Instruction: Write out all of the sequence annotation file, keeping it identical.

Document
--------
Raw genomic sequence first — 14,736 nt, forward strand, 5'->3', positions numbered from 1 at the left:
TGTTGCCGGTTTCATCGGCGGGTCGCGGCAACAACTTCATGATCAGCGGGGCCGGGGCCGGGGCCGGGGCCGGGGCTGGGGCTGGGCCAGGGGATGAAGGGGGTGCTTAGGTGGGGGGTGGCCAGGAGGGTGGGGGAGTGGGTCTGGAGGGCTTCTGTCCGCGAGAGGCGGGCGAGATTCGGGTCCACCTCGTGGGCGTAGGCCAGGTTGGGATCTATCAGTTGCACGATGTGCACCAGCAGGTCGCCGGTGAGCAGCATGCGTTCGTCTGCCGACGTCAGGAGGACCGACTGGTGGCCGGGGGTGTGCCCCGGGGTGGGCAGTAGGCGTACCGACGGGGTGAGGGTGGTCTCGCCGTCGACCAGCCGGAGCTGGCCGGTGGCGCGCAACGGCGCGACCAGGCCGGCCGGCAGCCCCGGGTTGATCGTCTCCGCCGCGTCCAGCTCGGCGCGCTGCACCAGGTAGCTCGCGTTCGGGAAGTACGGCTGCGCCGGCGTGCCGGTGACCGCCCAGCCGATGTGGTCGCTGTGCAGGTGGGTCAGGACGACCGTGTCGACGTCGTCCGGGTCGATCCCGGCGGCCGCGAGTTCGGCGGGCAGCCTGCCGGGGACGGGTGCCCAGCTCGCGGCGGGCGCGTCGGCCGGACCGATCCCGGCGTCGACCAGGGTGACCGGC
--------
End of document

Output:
Raw genomic sequence first — 14,736 nt, forward strand, 5'->3', positions numbered from 1 at the left:
TGTTGCCGGTTTCATCGGCGGGTCGCGGCAACAACTTCATGATCAGCGGGGCCGGGGCCGGGGCCGGGGCCGGGGCTGGGGCTGGGCCAGGGGATGAAGGGGGTGCTTAGGTGGGGGGTGGCCAGGAGGGTGGGGGAGTGGGTCTGGAGGGCTTCTGTCCGCGAGAGGCGGGCGAGATTCGGGTCCACCTCGTGGGCGTAGGCCAGGTTGGGATCTATCAGTTGCACGATGTGCACCAGCAGGTCGCCGGTGAGCAGCATGCGTTCGTCTGCCGACGTCAGGAGGACCGACTGGTGGCCGGGGGTGTGCCCCGGGGTGGGCAGTAGGCGTACCGACGGGGTGAGGGTGGTCTCGCCGTCGACCAGCCGGAGCTGGCCGGTGGCGCGCAACGGCGCGACCAGGCCGGCCGGCAGCCCCGGGTTGATCGTCTCCGCCGCGTCCAGCTCGGCGCGCTGCACCAGGTAGCTCGCGTTCGGGAAGTACGGCTGCGCCGGCGTGCCGGTGACCGCCCAGCCGATGTGGTCGCTGTGCAGGTGGGTCAGGACGACCGTGTCGACGTCGTCCGGGTCGATCCCGGCGGCCGCGAGTTCGGCGGGCAGCCTGCCGGGGACGGGTGCCCAGCTCGCGGCGGGCGCGTCGGCCGGACCGATCCCGGCGTCGACCAGGGTGACCGGC